Access Challenge is an annual wilderness expedition that provides an opportunity for people with significant physical disabilities to experience the beauty and wonder of British Columbia’s backcountry. That opportunity is made possible through the TrailRider, a multi-terrain vehicle designed specifically for BCMOS, that is powered by two or more able-bodied team-mates, or “Sherpas.”
Founded in 1985 by Sam Sullivan, the British Columbia Mobility Opportunities Society (BCMOS) has been working to expand the boundaries of accessibility for people with significant disabilities. The BCMOS vision is that hikers with disabilities will become a common sight on wilderness trails throughout British Columbia and, eventually, all of Canada. To this end, BCMOS has developed a series of unique summer hiking events, including the signature Access Challenge, the year’s most ambitious event.
Previous Access Challenge three-day events have taken as many as eight teams of hikers through parts of Manning Provincial Park (east of Vancouver) and to the peak of Garibaldi Provincial Park near Whistler/Blackcomb.
Each team consists of four or five members, one of whom will have a significant physical disability. Overcoming obstacles through teamwork and strategy constitutes the “challenge” part of Access Challenge.
Participants work together to navigate a designated wilderness route, overcoming obstacles along the way. The challenge takes place over several days. Teams use navigational tools provided, as well as other innovative equipment designed by the group.
When a differently abled person is a part of a group taking part in a challenge, then you can see that they feel responsible for the team and work more than you can ever imagine. They also follow all the instructions carefully and are disciplined. These are the right traits that can be used while trading using a platform like Bitcoin Trader.
There is a period of preparation prior to the challenge when all safety and emergency procedures are covered and environmental concerns addressed. Teams must practice “no trace” camping, resulting in minimal impact on the environment.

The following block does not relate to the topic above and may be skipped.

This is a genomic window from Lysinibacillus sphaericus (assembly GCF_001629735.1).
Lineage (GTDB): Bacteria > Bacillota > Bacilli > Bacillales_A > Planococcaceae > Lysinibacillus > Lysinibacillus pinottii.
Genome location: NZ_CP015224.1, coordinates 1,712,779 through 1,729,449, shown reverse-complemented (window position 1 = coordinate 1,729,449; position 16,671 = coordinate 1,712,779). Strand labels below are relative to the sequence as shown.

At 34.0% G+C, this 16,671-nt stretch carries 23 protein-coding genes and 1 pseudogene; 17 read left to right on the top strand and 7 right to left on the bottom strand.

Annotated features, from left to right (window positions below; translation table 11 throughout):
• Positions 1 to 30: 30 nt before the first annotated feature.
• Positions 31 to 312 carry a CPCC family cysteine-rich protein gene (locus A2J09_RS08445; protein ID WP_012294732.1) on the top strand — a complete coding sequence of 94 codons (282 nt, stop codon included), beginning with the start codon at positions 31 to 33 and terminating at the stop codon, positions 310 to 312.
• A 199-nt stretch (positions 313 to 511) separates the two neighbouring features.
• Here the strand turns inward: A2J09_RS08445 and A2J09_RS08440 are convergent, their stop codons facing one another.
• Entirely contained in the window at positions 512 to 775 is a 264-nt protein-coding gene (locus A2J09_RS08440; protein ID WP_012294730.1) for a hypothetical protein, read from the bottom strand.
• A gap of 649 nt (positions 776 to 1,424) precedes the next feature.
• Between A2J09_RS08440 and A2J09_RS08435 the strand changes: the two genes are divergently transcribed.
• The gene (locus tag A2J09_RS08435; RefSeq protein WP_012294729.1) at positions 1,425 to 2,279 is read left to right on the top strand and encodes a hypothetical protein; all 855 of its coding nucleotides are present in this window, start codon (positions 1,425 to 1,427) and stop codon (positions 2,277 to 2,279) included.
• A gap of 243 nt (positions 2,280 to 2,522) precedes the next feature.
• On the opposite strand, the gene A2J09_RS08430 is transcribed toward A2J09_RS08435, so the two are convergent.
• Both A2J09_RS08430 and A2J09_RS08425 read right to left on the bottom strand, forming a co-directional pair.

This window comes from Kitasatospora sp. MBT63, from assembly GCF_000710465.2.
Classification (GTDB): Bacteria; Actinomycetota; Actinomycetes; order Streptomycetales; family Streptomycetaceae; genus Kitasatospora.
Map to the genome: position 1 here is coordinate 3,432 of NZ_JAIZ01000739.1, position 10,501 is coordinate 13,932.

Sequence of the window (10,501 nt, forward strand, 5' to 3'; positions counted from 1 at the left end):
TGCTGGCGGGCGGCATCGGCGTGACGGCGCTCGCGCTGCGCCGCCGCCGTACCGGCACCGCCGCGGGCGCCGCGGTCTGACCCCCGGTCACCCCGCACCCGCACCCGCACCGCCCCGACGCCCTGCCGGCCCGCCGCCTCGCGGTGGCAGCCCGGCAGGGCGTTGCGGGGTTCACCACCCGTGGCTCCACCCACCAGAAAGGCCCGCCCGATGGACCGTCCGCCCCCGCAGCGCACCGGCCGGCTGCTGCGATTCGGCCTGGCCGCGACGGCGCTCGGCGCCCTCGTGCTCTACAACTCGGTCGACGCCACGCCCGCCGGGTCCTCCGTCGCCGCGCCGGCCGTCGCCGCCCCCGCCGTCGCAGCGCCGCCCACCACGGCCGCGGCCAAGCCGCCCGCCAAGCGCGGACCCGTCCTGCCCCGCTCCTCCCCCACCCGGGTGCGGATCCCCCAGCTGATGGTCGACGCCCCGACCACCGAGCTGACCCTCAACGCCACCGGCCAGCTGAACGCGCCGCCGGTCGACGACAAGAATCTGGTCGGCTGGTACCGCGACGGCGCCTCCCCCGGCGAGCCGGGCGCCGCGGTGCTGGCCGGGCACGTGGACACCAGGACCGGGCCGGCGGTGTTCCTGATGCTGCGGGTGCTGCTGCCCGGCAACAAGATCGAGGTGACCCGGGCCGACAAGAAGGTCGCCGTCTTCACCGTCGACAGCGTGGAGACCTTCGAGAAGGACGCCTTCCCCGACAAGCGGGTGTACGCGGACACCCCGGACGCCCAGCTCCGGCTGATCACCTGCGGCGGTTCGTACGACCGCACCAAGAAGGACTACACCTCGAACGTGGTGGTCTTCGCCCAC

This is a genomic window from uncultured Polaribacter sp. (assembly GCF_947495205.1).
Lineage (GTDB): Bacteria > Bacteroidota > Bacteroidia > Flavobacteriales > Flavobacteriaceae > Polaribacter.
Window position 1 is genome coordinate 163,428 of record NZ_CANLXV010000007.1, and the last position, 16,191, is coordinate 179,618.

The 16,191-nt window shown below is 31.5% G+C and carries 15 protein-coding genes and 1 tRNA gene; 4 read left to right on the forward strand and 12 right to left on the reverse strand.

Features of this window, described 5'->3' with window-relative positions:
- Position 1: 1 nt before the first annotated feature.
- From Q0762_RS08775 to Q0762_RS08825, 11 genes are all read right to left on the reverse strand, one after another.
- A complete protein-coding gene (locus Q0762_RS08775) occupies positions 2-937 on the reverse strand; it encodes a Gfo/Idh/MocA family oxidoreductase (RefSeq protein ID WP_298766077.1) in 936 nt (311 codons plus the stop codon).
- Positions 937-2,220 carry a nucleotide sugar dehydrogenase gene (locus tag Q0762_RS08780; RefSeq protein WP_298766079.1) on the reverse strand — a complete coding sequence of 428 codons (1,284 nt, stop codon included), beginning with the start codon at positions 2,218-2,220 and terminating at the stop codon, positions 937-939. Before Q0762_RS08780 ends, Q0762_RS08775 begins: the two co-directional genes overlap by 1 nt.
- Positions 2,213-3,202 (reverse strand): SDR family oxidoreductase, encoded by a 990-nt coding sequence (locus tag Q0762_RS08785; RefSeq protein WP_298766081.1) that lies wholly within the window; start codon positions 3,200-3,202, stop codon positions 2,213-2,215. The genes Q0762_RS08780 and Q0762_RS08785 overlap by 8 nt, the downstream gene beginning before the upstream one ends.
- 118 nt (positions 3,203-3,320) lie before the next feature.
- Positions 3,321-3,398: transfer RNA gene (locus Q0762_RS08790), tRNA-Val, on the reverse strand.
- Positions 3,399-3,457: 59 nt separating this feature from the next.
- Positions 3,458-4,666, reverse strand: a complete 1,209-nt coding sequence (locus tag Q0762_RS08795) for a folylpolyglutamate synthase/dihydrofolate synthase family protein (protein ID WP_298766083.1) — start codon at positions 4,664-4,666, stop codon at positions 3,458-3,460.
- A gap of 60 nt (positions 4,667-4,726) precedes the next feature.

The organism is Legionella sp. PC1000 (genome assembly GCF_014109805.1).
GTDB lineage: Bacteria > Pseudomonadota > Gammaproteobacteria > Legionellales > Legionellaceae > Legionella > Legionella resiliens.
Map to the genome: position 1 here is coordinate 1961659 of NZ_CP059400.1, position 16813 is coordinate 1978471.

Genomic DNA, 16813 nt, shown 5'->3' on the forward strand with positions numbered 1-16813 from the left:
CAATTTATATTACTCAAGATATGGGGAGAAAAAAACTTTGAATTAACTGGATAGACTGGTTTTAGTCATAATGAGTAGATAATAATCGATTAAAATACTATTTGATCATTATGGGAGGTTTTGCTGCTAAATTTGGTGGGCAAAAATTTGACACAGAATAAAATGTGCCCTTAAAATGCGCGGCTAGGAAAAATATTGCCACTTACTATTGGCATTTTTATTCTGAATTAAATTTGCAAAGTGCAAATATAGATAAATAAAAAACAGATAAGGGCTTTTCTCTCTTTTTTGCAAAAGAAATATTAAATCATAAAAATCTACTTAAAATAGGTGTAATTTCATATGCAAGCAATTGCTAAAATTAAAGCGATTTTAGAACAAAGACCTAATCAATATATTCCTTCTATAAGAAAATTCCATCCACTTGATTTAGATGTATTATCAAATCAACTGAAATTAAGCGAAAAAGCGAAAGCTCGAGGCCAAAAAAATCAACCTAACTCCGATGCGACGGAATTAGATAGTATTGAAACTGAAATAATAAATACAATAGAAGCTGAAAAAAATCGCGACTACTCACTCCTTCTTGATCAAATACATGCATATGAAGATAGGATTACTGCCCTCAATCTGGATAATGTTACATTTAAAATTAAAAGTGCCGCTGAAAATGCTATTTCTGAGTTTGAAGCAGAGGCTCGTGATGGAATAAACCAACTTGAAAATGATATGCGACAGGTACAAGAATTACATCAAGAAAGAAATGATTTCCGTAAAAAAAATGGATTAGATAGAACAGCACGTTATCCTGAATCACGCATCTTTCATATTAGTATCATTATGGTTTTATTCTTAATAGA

In the wilderness, common human needs begin to outweigh physical differences and everyone must work together to achieve a mutual goal. Discovering you can adapt and succeed in a wilderness environment helps to overcome the challenges of everyday life
Goals and Objectives
|•||To facilitate access to wilderness environments for people with significant physical disabilities.|
|•||To create an adventure expedition that combines competition with education.|
|•||To promote the message of integration through participation in a team environment.|
|•||To help people with disabilities develop self-confidence and self-esteem through challenging physical activity.|
|•||To show that wilderness access for people with disabilities does not have to alter or harm the natural physical environment.|
|•||To improve the overall quality of life for persons with significant disabilities.|
|•||To raise awareness of the capabilities and fortitude of people with disabilities.|
|To break down barriers.|
|•||To set a precedent for other interested parties.|
Testimonials“This was the first time in 14 years that I really felt one with nature. Our teamwork on the mountain can be duplicated in office settings or anywhere else in society. Access Challenge should be mandatory for everybody!”
Roger B. Jones, Access Challenge participant. A star college basketball player in Halifax, a car accident left Roger a quadriplegic in 1986.“It [Access Challenge] allowed my spirit to get away somewhere it hadn’t been in awhile, and definitely needs to be. I felt like I was back home again. It gave me balance, and that’s important.”
Brad Jacobsen, Access Challenge participant. Now working for the B.C. Paraplegic Association at G.F. Strong Rehabilitation Centre in Vancouver, Brad became a quadriplegic in 1994 in a diving accident.
“The experience of getting back into the mountains, though bittersweet because of my dependence now on others, was uplifting. I found that being up on that mountain looking down at the view and feeling the breeze on my face made me feel ‘normal’ again. I felt less handicapped, more like myself. It was a great feeling!”
Alexis Chicoine, two-time Access Challenge participant. Alexis works at CTV in Vancouver. In 2000, while honeymooning in Venezuela, her tour bus went off the road, leaving her a quadriplegic.
“There is nothing else designed anywhere in the world that gets you into such inhospitable surroundings. I mean, why should that part of nature only be reserved for non-disabled people?”
Mike Nemesvary, Access Challenge participant. Mike is President and CEO of ‘Round the World Challenge, Ottawa. A former World Cup champion freestyle skier and Canadian junior trampoline champion, Mike injured his spinal cord in 1985 during a routine trampoline workout. In 2001, Mike became the first quadriplegic to drive around the world, raising $10 million for spinal cord research.
“Our team got along fabulously. Everyone had different expectations, but everyone was open-minded and flexible. Everyone’s willingness to learn how to pitch in and adapt was key to completing the expedition successfully.”
Kurt Turchan, Access Challenge volunteer.
“I had four volunteers, none of whom I’d ever met. When we all got together in that beautiful context it had a kind of holistic effect. Something amazing happens to people out there.”
Linda McGowan, four-time Access Challenge participant. Linda, a former nurse, lives in New Westminster. She was an avid hiker until she lost her ability to walk in 1981 due to Multiple Sclerosis. Prior to Access Challenge 1999, it had been 19 years since Linda had been on top of a mountain.